M.tuberculosis is a slow growing microorganisms,and isolation, identification and drug susceptibility testing can therefore take several weeks.In recent years, molecular methods have been developed for rapid detection,species identification and drug susceptibility testing of Mycobacterium. Mutations in several genes and genomic regions of M.tuberculosis are involved in the occurrence of resistance to isoniazid, rifampicin, streptomycin, Pyrazinamide and ethambutol, which are critical components of the first line drug for tuberculosis (Elif Ozturk C et al., 2005). The target for SM resistance is the ribosomal proteins. Mutations in genes rpsL and rrs, which are involved in the synthesis of these proteins, have been shown to be responsible for 70% of SM-resistant strains (Springer B et al., 2002). The drug resistance of M. tuberculosis to SM is related to rpsL gene mutation, with mutations in codon 43 being the most common cause (Huang HN et al., 2003). The genetic basis of antibiotic resistance in clinical drug resistant M.tuberculosis isolates has been widely studied and is generally believed to be caused by point mutations in drug target genes within the M.tuberculosis genome including katG for INH, rpoB for RIF and rpsL for SM. The most frequent mutation patterens of INH,RIF and SM resistant strains occurred at codon 315 (55-90%) of kat G;codon 531 (40-60) and codon 526 (10-30%) within the RIF resistance determining region (RRDR,codons 507 to 533) of rpoB and codon 43 (47-79%) of rpsL(Yuan-Chuan Wang et al.,2009).

In this report, we describe a simple PCR approach to detect the most frequently found mutation in SM resistant M.tuberculosis, a substitution in the gene rpsL, directly from sputum samples. We evaluated here the relationship between genetic alterations in rpsL and MICs of streptomycin in a large number of M. tuberculosis strains isolated from Pondicherry patients. We used direct DNA sequence analysis for their ability to detect mutations in rpsL in streptomycin resistant M. tuberculosis strains.The purpose of the study described here was (i) to characterize the level of resistance associated with the different molecular mechanisms and (ii) to investigate whether a permeability barrier contributes to drug resistance in streptomycin resistant isolates with wild-type rpsL.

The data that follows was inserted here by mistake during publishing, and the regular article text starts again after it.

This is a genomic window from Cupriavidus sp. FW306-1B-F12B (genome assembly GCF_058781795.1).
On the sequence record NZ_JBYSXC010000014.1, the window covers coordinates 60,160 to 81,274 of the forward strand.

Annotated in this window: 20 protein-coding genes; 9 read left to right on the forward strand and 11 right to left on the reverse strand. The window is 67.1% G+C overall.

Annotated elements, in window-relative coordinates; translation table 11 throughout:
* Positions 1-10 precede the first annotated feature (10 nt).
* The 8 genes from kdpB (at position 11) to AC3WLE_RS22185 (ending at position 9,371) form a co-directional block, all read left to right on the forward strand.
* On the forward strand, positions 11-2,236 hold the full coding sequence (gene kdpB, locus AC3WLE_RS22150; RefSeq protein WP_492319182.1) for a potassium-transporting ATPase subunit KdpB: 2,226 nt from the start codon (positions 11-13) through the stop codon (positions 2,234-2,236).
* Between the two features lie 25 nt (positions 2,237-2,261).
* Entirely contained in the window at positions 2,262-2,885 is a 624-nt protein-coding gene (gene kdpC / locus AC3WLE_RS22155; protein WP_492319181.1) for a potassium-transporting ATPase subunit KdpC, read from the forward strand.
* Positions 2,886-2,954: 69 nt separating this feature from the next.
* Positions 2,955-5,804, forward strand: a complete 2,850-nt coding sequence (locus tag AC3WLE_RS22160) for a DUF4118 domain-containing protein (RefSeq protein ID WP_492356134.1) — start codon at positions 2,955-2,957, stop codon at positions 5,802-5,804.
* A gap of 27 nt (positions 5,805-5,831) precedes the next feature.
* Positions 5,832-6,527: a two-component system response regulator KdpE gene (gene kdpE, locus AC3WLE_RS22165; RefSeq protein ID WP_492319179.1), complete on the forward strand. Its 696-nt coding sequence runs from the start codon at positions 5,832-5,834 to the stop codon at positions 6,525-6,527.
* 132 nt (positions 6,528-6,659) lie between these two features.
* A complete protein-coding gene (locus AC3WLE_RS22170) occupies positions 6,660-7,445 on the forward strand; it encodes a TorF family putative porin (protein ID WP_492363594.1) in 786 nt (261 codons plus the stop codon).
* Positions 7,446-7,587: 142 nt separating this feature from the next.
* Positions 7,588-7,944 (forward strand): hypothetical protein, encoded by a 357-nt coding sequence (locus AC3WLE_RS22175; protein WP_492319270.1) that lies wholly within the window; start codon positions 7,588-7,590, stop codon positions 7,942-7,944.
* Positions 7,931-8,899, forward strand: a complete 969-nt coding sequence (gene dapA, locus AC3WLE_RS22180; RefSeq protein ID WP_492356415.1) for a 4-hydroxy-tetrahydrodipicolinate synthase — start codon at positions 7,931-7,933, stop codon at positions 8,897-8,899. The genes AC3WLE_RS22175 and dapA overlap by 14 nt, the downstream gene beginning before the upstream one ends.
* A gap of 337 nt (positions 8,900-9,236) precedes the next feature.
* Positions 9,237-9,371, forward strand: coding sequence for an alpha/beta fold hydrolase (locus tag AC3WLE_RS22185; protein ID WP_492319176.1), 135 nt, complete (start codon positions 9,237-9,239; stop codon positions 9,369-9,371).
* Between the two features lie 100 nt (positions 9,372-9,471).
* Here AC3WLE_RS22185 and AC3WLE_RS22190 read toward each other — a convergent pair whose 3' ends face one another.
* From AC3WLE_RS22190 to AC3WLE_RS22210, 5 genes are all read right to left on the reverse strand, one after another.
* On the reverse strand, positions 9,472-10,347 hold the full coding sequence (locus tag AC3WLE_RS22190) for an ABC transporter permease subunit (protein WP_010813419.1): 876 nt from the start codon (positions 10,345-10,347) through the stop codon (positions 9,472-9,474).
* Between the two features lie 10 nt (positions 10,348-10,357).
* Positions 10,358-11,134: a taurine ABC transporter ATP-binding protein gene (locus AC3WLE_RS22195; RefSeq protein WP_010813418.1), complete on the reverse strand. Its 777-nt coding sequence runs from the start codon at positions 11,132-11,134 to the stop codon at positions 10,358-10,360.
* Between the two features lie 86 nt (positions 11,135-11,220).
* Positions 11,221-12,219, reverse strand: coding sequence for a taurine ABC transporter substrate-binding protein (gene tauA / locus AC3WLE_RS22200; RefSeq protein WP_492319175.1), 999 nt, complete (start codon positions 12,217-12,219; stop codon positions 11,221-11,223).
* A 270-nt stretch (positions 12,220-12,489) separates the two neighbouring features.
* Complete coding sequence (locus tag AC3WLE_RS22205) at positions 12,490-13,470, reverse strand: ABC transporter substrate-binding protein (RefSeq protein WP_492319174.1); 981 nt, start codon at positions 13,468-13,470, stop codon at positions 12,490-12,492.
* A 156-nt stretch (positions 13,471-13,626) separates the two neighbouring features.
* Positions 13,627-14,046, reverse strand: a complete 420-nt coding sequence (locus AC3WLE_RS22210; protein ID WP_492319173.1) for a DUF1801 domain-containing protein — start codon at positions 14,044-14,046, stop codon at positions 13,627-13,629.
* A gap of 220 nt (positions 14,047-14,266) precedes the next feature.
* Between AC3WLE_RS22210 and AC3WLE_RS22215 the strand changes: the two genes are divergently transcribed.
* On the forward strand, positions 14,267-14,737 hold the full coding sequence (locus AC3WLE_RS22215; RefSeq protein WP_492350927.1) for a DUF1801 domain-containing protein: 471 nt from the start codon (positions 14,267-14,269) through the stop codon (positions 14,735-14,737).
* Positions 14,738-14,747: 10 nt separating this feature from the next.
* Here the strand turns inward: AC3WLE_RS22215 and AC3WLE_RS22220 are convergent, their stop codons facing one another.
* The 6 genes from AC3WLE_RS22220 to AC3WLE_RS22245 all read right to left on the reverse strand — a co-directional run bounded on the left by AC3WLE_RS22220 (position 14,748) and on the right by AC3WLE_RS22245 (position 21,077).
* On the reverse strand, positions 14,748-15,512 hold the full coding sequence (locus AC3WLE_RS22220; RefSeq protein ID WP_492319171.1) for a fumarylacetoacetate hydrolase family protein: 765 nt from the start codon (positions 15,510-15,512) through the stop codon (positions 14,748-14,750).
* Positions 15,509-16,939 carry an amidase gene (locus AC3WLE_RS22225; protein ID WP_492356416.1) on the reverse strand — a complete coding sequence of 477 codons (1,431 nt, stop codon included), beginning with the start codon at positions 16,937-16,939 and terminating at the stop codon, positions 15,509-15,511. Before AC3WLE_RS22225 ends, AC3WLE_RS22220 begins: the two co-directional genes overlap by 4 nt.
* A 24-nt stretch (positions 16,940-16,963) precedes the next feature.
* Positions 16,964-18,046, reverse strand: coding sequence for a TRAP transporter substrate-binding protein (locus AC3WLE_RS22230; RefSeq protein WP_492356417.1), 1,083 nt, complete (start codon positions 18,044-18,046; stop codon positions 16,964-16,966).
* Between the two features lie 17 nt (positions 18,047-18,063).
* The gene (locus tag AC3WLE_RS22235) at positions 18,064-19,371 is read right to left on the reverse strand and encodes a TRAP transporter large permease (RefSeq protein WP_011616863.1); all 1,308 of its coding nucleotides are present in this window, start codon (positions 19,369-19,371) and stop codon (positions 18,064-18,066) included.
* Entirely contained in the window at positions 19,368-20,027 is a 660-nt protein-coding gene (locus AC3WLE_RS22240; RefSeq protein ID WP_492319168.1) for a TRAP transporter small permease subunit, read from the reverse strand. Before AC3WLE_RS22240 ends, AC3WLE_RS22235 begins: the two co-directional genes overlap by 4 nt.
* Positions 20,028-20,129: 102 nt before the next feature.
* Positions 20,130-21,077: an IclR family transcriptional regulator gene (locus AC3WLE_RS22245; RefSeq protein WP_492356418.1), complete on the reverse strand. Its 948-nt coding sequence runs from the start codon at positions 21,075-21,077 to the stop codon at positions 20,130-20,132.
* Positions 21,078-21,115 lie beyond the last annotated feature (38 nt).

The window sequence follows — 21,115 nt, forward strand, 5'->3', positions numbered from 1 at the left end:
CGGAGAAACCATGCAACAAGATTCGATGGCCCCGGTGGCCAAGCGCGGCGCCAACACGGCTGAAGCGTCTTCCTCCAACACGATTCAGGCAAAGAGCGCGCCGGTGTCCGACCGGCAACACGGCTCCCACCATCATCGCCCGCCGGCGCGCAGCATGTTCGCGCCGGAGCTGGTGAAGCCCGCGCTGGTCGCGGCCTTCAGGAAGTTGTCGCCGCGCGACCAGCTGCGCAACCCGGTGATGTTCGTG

2. Materials and Methods

A total of 100 clinical strains of M.tuberculosis were isolated from sputum samples of treatment failure cases hospitalized at Government Hospital for Chest Diseases, Puducherry and processed the samples in department of Microbiology at State TB Training and Demonstration Centre (Intermediate Reference Laboratory) South India, during the period from January 2007 to November 2010. All specimens were processed immediately and aliquots of the decontaminated specimens were kept at −20°C

2.1. Sputum Processing for AFB Culture

To each volume of sputum, 2 volumes of 4% NaOH were added. The bottles were shaken by hand for 1 minute. Then the bottles were placed in a rack on the shaking machine and were left to shake gently for 20 minutes. The specimens were removed from the shaker. The sputum bottles were centrifuged for 15 minutes at 4000 rpm. After the bottles were removed from the centrifuge, the supernatant was carefully poured off into the disinfectant bath. The bottles were filled with 20 mL of sterile distilled water, shaken by hand to mix the deposit and were centrifuged for 15 minutes at 4000 rpm.The supernatant was poured off and finally the sediment was inoculated with a 5 mm diameter loop onto the pre-sterilized and numbered Lowenstein-Jensen’s slopes. The inoculated media was placed in the 37°C incubator (Muthuraj Muthaiah et al., 2010).

2.2. Drug Susceptibility Test-Proportion Method (Stand and Economic Variant)